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We Torrify sdwdate and apt on Kicksecure but otherwise no traffic anonymization or restrictions are applied.

As an aside, I think a Kicksecure VM on a Whonix Host as I envision is necessary for dealing with captive portals and stubborn websites like banking that won’t accept Tor.

Kicksecure can potentially be the base for a Unistation on baremetal rather than the final end product for users.

2 Likes

I see.

I was contemplating that.

This goes back to the question: what would users expect from a Whonix-Host? Does something called Whonix-Host generate the impression, that all VMs and all applications running on such a host are torified by default? I guess Should Whonix-Host have any features besides hosting Whonix VMs in a secure way? will tell.

In that case users might shoot their own feet with a Kicksecure VM?
This is specifically bad since SecBrowser in Kicksecure is still branded as “Tor Browser” (as rebranding seems not possible in an easy, reliable way without recompilation which would be too much effort).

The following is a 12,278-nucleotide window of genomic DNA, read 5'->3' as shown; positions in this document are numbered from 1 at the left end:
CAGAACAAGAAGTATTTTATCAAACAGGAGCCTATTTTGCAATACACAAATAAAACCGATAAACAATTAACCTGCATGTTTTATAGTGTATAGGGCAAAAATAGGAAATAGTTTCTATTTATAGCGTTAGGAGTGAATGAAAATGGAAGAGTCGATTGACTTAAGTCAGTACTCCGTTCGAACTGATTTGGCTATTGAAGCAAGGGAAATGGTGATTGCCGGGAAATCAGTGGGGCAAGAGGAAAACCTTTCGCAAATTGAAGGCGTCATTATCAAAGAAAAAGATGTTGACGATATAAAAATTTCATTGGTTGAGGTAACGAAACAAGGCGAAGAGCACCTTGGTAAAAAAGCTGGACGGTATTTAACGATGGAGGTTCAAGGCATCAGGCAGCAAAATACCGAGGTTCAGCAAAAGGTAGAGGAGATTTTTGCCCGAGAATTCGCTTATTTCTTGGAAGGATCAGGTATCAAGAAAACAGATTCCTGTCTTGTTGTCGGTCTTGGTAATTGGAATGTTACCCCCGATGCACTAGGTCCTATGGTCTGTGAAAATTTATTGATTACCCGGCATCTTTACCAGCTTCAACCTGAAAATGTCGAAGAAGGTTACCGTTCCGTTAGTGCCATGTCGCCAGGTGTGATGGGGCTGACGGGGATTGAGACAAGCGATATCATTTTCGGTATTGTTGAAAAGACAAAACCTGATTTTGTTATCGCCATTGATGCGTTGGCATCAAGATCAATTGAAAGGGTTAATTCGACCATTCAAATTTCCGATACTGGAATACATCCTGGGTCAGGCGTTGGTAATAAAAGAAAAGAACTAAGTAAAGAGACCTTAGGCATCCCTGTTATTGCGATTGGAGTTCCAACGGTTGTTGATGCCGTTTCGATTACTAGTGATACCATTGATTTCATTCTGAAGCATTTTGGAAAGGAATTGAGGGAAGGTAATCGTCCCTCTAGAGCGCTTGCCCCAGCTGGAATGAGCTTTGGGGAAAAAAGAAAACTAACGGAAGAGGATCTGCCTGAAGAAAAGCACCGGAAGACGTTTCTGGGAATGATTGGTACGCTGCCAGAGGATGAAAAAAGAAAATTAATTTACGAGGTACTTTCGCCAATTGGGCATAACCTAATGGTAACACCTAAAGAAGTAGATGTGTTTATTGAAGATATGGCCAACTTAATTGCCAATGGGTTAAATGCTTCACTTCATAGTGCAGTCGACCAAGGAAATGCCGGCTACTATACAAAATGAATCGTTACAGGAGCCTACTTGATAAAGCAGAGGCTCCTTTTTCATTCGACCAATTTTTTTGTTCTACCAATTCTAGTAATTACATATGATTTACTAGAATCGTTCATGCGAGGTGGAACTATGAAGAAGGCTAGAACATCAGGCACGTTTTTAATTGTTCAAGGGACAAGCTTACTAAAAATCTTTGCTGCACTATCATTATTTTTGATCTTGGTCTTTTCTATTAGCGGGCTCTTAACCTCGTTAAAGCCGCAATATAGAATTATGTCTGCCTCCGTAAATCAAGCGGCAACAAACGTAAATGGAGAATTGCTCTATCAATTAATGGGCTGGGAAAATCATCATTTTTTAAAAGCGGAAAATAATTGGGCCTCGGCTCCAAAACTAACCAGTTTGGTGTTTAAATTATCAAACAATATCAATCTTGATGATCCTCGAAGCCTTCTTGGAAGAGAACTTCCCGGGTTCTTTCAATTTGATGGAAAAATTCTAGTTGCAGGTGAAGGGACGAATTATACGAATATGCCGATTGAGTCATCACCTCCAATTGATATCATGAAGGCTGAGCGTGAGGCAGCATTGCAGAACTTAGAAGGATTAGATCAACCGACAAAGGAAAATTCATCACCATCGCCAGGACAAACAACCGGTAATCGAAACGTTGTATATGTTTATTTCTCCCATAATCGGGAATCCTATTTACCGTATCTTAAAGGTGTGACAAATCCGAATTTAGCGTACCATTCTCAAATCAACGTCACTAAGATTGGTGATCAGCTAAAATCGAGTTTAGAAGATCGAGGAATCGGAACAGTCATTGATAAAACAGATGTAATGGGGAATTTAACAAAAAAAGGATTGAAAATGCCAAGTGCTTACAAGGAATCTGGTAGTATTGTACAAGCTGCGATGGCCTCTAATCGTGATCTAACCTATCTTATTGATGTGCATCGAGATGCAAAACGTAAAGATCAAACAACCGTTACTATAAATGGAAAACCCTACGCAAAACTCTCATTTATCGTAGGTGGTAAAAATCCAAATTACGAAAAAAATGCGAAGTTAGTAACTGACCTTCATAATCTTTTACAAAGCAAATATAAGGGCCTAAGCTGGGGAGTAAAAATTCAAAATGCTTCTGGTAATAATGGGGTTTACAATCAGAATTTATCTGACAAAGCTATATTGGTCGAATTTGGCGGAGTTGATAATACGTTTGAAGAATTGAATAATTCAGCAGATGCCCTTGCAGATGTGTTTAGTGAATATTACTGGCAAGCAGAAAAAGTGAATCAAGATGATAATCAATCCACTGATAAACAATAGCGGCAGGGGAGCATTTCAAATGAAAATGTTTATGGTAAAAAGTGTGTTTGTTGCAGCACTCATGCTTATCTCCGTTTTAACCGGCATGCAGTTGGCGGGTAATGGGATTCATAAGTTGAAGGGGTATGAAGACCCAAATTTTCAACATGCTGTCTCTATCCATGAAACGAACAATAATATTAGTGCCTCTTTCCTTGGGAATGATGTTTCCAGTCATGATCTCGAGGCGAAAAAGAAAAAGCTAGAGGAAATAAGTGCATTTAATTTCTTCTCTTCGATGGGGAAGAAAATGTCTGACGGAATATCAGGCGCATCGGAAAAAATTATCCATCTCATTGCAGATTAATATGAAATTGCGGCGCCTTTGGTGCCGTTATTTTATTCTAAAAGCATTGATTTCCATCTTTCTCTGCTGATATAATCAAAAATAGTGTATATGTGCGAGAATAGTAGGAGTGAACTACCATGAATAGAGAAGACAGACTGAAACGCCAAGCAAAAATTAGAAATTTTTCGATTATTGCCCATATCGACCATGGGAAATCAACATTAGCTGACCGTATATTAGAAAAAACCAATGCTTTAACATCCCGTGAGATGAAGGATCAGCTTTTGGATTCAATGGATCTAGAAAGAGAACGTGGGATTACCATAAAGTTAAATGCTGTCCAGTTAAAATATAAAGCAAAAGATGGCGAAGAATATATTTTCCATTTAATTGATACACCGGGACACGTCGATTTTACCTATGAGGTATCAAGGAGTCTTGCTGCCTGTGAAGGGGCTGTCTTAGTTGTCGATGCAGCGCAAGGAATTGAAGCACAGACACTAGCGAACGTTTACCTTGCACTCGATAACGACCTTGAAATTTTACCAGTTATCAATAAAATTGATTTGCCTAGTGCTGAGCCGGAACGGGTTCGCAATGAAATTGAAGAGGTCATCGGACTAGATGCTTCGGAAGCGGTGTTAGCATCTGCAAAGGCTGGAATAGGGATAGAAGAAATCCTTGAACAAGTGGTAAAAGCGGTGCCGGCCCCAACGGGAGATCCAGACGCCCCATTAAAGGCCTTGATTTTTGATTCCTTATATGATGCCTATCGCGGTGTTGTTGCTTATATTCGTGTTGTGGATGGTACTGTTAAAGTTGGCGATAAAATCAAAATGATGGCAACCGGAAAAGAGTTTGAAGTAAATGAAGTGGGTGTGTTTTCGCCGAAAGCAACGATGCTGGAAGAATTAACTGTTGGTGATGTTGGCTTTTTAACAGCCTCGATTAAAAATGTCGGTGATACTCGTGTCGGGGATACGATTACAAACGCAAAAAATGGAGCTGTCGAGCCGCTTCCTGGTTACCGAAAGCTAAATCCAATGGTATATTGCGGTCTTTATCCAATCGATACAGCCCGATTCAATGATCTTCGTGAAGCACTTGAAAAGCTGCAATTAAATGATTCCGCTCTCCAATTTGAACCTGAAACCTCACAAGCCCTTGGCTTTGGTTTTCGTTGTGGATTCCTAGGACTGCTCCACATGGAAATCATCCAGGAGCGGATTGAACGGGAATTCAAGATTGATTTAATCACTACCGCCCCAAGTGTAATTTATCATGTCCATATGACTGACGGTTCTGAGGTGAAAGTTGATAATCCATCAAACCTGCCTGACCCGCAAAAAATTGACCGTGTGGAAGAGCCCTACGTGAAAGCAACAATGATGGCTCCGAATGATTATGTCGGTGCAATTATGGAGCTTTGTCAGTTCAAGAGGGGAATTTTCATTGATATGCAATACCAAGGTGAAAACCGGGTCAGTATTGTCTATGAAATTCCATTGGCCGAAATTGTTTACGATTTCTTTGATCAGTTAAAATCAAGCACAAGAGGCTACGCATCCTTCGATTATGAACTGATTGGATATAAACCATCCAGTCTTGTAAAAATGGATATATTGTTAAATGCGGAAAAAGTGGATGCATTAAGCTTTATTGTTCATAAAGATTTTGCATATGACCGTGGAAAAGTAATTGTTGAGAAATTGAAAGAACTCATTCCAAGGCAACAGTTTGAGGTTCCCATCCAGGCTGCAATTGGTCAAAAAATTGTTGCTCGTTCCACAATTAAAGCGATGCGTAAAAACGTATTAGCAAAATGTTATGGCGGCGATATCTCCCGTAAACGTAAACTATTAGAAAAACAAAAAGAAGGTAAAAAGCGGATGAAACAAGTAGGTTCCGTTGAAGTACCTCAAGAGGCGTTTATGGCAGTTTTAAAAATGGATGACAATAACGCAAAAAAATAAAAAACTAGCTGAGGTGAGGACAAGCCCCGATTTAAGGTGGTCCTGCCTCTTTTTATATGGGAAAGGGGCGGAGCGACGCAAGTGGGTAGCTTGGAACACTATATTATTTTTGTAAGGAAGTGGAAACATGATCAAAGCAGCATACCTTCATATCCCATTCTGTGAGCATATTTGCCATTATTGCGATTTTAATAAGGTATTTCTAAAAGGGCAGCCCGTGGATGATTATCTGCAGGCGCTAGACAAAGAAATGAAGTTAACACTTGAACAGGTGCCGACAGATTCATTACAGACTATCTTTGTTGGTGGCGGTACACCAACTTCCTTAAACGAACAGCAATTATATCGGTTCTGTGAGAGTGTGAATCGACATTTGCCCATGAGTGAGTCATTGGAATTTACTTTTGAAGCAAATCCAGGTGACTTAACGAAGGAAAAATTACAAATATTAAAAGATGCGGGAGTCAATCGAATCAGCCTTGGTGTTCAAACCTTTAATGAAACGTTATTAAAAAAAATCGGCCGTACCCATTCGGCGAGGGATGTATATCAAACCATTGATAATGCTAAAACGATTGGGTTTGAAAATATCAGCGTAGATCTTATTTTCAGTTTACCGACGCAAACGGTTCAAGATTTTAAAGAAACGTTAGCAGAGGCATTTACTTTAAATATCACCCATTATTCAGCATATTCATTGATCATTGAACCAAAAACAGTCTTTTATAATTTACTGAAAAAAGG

This would lead to confusion for sure if not gotten right. Tails renamed their captive portal solution Unsafe Browser to make that clear and then users still use it for all sorts of stuff.

Also not sure yet how that would influence Whonix-Host firewall. Some VMs no connectivity (Whonix-Workstation), some VMs Tor-only connectivity (Whonix-Gateway), some VMs clearnet connectivity (Kicksecure). Related:

That was always possible. Calling it Kicksecure or not. In that case,

  • there wouldn’t be any need to have a website (or wiki page) https://www.whonix.org/wiki/Kicksecure.
  • there wouldn’t have been any need to call it Kicksecure / renamed/restructure packages.

If Kicksecure doesn’t become an end-product for users then there’s little need for it. Was the idea behind Kicksecure. Debian based security (invented as “by-product” of Whonix development) but without focus on anonymity/privacy.